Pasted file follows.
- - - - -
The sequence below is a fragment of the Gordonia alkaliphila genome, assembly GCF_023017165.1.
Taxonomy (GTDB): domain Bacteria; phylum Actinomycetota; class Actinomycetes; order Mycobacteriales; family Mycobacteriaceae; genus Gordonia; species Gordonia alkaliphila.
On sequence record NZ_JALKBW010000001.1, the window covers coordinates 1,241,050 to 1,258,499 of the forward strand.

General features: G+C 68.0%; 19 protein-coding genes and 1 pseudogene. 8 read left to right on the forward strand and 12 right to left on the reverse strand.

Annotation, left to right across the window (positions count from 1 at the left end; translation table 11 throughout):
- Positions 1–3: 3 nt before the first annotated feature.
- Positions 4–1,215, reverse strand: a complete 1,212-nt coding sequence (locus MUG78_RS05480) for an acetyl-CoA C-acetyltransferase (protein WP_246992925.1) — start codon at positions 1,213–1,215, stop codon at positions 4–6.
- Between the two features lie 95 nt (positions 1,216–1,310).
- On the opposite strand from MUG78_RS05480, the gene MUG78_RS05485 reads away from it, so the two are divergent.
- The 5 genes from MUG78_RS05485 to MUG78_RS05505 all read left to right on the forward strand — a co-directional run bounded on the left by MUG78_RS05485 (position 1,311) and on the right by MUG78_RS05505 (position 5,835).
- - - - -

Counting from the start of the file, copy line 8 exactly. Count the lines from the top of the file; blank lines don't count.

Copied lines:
- Between the two features lie 95 nt (positions 1,216–1,310).